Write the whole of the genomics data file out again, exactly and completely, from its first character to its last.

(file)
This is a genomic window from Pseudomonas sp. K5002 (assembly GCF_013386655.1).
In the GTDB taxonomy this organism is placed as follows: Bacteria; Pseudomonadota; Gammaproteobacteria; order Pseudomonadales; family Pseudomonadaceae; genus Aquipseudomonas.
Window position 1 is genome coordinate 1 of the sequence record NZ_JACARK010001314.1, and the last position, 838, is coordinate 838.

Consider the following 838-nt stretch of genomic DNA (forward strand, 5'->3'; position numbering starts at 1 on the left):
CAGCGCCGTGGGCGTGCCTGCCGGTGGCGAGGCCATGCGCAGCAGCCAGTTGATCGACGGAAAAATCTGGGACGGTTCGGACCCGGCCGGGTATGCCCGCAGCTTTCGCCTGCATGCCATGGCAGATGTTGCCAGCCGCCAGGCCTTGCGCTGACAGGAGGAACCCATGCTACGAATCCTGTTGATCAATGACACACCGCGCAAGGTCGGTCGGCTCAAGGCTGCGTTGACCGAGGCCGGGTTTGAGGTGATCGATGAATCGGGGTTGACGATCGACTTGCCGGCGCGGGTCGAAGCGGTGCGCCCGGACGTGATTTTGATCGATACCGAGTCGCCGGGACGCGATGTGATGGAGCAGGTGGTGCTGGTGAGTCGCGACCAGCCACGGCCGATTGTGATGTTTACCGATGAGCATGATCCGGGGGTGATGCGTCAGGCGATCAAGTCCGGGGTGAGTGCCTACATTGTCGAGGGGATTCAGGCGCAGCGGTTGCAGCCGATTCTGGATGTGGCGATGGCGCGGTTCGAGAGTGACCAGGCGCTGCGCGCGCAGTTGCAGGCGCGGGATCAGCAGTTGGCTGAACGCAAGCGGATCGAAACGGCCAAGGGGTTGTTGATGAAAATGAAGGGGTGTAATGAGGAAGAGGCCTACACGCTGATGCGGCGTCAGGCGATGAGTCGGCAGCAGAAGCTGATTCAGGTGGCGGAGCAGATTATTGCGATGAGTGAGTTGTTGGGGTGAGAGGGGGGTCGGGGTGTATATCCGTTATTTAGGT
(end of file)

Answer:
This is a genomic window from Pseudomonas sp. K5002 (assembly GCF_013386655.1).
In the GTDB taxonomy this organism is placed as follows: Bacteria; Pseudomonadota; Gammaproteobacteria; order Pseudomonadales; family Pseudomonadaceae; genus Aquipseudomonas.
Window position 1 is genome coordinate 1 of the sequence record NZ_JACARK010001314.1, and the last position, 838, is coordinate 838.

Consider the following 838-nt stretch of genomic DNA (forward strand, 5'->3'; position numbering starts at 1 on the left):
CAGCGCCGTGGGCGTGCCTGCCGGTGGCGAGGCCATGCGCAGCAGCCAGTTGATCGACGGAAAAATCTGGGACGGTTCGGACCCGGCCGGGTATGCCCGCAGCTTTCGCCTGCATGCCATGGCAGATGTTGCCAGCCGCCAGGCCTTGCGCTGACAGGAGGAACCCATGCTACGAATCCTGTTGATCAATGACACACCGCGCAAGGTCGGTCGGCTCAAGGCTGCGTTGACCGAGGCCGGGTTTGAGGTGATCGATGAATCGGGGTTGACGATCGACTTGCCGGCGCGGGTCGAAGCGGTGCGCCCGGACGTGATTTTGATCGATACCGAGTCGCCGGGACGCGATGTGATGGAGCAGGTGGTGCTGGTGAGTCGCGACCAGCCACGGCCGATTGTGATGTTTACCGATGAGCATGATCCGGGGGTGATGCGTCAGGCGATCAAGTCCGGGGTGAGTGCCTACATTGTCGAGGGGATTCAGGCGCAGCGGTTGCAGCCGATTCTGGATGTGGCGATGGCGCGGTTCGAGAGTGACCAGGCGCTGCGCGCGCAGTTGCAGGCGCGGGATCAGCAGTTGGCTGAACGCAAGCGGATCGAAACGGCCAAGGGGTTGTTGATGAAAATGAAGGGGTGTAATGAGGAAGAGGCCTACACGCTGATGCGGCGTCAGGCGATGAGTCGGCAGCAGAAGCTGATTCAGGTGGCGGAGCAGATTATTGCGATGAGTGAGTTGTTGGGGTGAGAGGGGGGTCGGGGTGTATATCCGTTATTTAGGT